Temperatures weren’t the only thing that spiked in July: the latest market data from the Toronto Real Estate Board (TREB) revealed that Toronto home sales also soared last month, while home prices saw a healthy increase.
TREB’s MLS System registered 8,595 sales last month in the Greater Toronto Area (GTA), a year-over-year increase of 24.3%. When viewed from a month-over-month lens, sales were up by 5.1% “after preliminary seasonal adjustment,” TREB said in a release on Tuesday.
Meanwhile, the average selling price for properties in the GTA grew by 3.2% year-over-year, to $806,755.
“While the OSFI mortgage stress test has clearly had an impact on the number of home sales over the last year-and-a-half, for most GTA residents the goal of home ownership has not diminished,” said TREB CEO John DiMichele in a press release.
The stress test, which came into effect on Jan 1., 2018, requires homebuyers to prove they can handle a mortgage at either the Bank of Canada’s five-year posted rate or two percentage points higher than the interest rate their mortgage lender is offering them — whichever happens to be higher. In June, the Bank of Canada dropped the qualifying rate from 5.34% to 5.19%.
Fully detached home sales, TREB said, have been more affected by the stress test than semi-detached ones have. The average price of a fully detached home in the City of Toronto fell 9.1%, to $1.23 million during the month of July, on a year-over-year basis. But the average price of a semi-detached home rose by 5%, to $981,802.
“Broadly speaking, increased competition between buyers for available properties has resulted in relatively strong price growth above the rate of inflation for semi-detached houses, townhouses and condominium apartments,” said Jason Mercer, the real estate board's chief market analyst, in TREB’s release.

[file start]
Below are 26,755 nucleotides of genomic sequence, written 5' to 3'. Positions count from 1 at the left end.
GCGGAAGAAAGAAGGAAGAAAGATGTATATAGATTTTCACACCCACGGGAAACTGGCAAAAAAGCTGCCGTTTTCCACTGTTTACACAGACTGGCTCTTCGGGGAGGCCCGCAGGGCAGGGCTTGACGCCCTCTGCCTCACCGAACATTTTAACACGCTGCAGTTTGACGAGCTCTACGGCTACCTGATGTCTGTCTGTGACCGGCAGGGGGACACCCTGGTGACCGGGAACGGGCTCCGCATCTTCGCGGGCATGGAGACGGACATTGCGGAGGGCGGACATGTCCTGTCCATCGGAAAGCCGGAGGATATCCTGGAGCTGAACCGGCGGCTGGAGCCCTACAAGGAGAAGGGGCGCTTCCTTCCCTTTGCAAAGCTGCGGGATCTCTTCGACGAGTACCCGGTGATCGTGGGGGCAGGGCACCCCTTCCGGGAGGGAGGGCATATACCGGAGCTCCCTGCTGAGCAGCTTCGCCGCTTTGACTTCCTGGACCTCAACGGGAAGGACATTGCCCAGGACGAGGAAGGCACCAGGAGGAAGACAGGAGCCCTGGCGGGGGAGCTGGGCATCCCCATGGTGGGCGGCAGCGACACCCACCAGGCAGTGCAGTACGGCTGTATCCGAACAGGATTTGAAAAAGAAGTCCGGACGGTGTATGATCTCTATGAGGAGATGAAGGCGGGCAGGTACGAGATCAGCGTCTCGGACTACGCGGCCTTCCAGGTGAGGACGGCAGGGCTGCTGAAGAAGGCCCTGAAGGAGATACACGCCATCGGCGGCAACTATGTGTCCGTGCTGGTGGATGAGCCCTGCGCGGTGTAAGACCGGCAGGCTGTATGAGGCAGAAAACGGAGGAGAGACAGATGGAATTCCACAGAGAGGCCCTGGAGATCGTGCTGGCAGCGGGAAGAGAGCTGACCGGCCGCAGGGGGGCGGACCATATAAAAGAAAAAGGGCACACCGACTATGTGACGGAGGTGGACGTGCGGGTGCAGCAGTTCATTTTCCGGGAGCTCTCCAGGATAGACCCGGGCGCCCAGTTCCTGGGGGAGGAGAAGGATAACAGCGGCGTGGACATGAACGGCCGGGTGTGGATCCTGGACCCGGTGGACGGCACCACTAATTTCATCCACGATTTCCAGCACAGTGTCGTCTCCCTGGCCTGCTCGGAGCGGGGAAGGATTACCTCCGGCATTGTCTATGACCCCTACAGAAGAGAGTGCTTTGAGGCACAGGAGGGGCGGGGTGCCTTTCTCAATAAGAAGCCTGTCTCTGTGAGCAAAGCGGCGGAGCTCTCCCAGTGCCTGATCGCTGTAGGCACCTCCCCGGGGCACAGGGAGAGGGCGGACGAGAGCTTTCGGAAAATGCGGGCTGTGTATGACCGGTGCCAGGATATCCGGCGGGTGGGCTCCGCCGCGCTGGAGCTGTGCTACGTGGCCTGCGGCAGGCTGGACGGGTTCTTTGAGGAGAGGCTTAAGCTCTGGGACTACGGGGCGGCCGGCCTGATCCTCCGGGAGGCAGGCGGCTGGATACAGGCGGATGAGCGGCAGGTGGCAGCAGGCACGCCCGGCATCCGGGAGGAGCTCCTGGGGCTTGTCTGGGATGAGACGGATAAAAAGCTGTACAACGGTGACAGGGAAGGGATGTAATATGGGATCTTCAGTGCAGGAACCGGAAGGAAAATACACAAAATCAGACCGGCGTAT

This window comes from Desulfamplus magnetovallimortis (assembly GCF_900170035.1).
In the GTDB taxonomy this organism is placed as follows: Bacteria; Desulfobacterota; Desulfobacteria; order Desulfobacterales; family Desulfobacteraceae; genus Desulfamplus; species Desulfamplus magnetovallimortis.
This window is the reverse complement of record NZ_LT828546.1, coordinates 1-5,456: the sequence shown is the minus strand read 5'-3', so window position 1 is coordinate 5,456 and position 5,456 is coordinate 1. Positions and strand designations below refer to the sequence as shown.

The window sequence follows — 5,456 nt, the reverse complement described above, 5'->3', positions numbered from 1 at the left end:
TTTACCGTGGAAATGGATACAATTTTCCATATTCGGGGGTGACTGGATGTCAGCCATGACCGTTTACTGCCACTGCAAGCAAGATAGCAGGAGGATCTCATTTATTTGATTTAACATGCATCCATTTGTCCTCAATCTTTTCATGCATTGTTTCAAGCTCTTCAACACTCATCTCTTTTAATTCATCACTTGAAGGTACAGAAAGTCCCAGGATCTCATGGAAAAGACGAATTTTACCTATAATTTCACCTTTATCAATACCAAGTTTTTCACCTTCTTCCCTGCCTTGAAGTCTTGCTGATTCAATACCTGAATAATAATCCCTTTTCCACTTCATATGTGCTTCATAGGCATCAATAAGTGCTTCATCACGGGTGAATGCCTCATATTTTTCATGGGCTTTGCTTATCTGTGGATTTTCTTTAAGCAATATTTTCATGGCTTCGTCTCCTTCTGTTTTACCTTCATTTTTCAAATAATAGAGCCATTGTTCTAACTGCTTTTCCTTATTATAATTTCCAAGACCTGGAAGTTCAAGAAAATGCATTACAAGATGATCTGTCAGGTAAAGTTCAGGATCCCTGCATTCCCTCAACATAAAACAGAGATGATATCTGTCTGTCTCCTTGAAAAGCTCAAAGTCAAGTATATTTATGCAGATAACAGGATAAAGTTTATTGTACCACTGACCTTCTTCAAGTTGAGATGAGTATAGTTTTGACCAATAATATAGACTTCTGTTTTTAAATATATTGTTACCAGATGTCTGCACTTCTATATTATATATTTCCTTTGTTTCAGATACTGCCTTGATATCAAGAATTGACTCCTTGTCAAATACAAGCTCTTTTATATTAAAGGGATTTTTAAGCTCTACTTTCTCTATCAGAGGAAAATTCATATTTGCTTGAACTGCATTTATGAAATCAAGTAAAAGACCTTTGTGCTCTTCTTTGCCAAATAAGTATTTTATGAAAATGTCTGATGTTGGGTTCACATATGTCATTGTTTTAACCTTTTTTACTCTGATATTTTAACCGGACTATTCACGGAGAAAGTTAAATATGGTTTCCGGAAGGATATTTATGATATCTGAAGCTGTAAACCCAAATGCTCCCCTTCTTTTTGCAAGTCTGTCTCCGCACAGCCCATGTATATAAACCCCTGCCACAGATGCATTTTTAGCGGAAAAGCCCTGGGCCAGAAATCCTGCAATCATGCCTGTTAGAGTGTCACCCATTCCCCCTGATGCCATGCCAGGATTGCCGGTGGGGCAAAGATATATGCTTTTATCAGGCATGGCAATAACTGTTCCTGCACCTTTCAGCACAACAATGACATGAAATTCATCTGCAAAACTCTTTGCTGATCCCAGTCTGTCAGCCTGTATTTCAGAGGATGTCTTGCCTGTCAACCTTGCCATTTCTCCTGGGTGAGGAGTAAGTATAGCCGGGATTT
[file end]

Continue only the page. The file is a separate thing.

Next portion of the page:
And competition is still growing. The number of households in the GTA has been increasing by 40,000 to 50,000 every year, according to TREB, and this just puts more pressure on the city’s already-tight housing supply. This could continue even after homebuyers have adjusted more to the stress test.
“As more and more households come to terms with the stress test and move back into the market in the coming months and years, they could suffer from a chronically under-supplied marketplace and an acceleration of home price growth to unsustainable levels,” said DiMichele.
“Fortunately, policy makers have acknowledged the housing supply issue and are working toward solutions.”
TREB called attention to Toronto Mayor John Tory’s instruction to City staff to “report back on how to develop a greater diversity of housing options in traditional single-family neighbourhoods, including timelines.” The board also noted the provincial government’s More Homes, More Choice Plan, which is aimed at developing different housing types.
“. . . it has certainly been encouraging to see both the City of Toronto and the Ontario Government working on solutions to bring more supply on-line,” said TREB President Michael Collins.